Archives Cynthia

Did Mariah Carey’s camp make her NYE disaster worse?

mariah-carey-new-yearEven if you went to bed before the ball dropped, you’ve probably heard about Mariah Carey’s much-talked about performance on Dick Clark’s New Year’s Rockin’ Eve.

No?

Here’s the short version. She started to sing “Auld Lang Syne” when suddenly the music switched to one of her hits – one she says she hadn’t planned on performing. Then she began making comments about “vocals” being missing and monitors that weren’t on, “trying to be a good sport here,” she says before finally giving up and walking off stage.

What was clear to the millions of people watching both in Times Square and on TV, was that Mariah was supposed to be lipsyncing her hits but couldn’t get it right due to technical difficulties. It’s live TV. It’s Time Square at midnight on New Year’s Eve. It’s cold. The fact more things haven’t gone wrong in the past 10 plus years is a testament to the hard-working ABC production team. Happy New Year.

On the morning after, the embarrassing slip-up grew turned into a New Year’s Eve disaster to rival that of the SS Poseidon.

To protect the singer’s reputation, her camp accused ABC of causing the entire debacle. Even worse, they suggested that it wasn’t just a case of incompetence, that it was actually a choreographed ratings grab.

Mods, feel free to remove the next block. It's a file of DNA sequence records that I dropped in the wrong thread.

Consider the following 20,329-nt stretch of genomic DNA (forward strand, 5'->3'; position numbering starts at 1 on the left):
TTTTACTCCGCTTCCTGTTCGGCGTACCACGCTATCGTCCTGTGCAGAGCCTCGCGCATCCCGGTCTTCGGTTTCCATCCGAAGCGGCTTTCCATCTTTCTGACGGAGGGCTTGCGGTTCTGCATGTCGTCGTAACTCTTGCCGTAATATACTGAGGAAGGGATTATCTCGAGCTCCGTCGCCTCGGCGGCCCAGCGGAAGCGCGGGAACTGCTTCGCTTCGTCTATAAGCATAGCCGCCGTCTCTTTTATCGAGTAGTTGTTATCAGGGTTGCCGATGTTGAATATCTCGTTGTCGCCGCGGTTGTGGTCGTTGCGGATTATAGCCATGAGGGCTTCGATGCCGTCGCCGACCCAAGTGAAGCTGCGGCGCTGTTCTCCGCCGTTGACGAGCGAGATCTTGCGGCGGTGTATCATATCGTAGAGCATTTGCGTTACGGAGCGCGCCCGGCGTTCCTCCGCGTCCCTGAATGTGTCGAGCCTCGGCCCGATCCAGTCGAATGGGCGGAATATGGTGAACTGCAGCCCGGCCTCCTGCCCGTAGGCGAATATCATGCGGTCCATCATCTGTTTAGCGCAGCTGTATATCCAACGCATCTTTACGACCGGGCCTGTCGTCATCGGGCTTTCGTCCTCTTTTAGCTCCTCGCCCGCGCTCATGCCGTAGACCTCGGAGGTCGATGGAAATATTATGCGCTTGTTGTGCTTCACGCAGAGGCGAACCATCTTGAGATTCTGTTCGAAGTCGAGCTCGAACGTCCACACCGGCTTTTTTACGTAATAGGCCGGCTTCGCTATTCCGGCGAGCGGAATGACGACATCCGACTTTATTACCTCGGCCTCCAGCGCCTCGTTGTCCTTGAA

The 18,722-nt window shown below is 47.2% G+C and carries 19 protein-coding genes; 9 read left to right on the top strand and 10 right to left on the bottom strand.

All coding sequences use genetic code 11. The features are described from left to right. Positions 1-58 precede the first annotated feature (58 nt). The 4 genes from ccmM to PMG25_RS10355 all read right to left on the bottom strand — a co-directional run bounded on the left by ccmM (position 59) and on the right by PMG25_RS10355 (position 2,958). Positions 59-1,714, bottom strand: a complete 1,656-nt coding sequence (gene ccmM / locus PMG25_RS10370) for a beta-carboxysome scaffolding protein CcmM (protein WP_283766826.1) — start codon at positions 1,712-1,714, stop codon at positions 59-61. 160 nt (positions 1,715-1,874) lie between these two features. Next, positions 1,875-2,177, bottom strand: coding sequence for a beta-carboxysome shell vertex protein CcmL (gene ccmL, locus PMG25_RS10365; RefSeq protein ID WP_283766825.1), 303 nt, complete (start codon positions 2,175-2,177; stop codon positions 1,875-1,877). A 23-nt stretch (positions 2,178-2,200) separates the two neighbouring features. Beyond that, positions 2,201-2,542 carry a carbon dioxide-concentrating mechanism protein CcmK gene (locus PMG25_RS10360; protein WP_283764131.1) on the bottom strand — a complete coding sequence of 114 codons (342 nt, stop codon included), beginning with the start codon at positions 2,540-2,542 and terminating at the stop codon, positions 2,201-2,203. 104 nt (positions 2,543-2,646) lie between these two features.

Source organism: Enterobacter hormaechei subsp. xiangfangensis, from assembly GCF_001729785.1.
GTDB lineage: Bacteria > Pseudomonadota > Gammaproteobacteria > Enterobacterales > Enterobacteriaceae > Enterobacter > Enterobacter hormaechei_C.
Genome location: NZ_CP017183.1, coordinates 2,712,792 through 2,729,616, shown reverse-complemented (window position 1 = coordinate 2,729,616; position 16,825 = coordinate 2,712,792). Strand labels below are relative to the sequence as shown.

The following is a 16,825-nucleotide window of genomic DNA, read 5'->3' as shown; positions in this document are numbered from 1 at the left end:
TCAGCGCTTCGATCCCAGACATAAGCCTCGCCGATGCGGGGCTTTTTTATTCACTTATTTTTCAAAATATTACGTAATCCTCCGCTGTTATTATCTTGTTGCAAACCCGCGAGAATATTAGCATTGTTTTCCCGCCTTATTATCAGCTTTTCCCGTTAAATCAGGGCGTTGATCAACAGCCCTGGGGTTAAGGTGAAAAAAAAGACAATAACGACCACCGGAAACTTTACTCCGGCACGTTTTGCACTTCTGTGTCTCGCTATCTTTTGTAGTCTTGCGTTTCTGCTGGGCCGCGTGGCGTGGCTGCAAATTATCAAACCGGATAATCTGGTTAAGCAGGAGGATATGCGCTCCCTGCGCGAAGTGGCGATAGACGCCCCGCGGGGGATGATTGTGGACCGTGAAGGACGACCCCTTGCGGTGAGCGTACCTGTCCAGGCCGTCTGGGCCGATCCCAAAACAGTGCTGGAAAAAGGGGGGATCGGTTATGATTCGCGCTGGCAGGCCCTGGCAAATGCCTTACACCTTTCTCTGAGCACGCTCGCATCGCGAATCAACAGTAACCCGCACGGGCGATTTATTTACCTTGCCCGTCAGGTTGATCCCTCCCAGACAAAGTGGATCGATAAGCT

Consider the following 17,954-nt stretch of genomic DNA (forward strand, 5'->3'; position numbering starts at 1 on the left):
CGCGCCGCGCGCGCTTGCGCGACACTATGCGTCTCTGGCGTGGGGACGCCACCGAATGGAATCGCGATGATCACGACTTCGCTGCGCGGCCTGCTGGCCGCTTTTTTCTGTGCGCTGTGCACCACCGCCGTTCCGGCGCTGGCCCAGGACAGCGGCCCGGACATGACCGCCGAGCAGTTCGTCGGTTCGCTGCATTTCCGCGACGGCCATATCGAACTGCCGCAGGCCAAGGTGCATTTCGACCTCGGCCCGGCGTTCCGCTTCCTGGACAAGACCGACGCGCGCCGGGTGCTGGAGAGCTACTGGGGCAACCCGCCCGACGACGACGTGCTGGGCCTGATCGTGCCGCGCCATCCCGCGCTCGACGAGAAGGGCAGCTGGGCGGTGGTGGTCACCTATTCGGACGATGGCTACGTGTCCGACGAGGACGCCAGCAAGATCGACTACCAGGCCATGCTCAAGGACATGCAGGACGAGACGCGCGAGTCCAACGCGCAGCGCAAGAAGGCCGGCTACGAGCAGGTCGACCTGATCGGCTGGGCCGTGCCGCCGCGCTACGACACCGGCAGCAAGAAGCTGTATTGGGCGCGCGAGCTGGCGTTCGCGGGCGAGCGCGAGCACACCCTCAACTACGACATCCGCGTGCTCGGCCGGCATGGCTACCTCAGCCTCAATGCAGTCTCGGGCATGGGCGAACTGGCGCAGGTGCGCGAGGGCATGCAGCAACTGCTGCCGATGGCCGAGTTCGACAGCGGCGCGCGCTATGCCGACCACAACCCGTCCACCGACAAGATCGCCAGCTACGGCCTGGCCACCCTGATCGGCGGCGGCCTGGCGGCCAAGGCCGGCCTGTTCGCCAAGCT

The root of the problem appears to have been with Mariah’s ear piece which, according to her, wasn’t working properly. She claims she reported the problem before the show began but was assured that it would be fine. It wasn’t fine. She couldn’t hear the music and thus wasn’t able to sing.

Sounds reasonable.

But after pointing fingers at ABC, the production company shot back with a few barbs of their own:

“In very rare instances there are of course technical errors that can occur with live television, however, an initial investigation has indicated that dcp had no involvement in the challenges associated with Ms. Carey’s New Year’s Eve performance.”  Sources for Dick Clark Productions also noted that Ms Mariah refused to rehearse prior to the show, sending her stand-in to stand-in for her during the run through.

The statement from the production company went on to say:

“As the premier producer of live television events for nearly 50 years, we pride ourselves on our reputation and long-standing relationships with artists. To suggest that dcp (Dick Clark Productions), as producer of music shows including the American Music Awards, Billboard  Music Awards, New Year’s Rockin’ Eve and Academy of Country Music Awards, would ever intentionally compromise the success of any artist is defamatory, outrageous and frankly absurd,”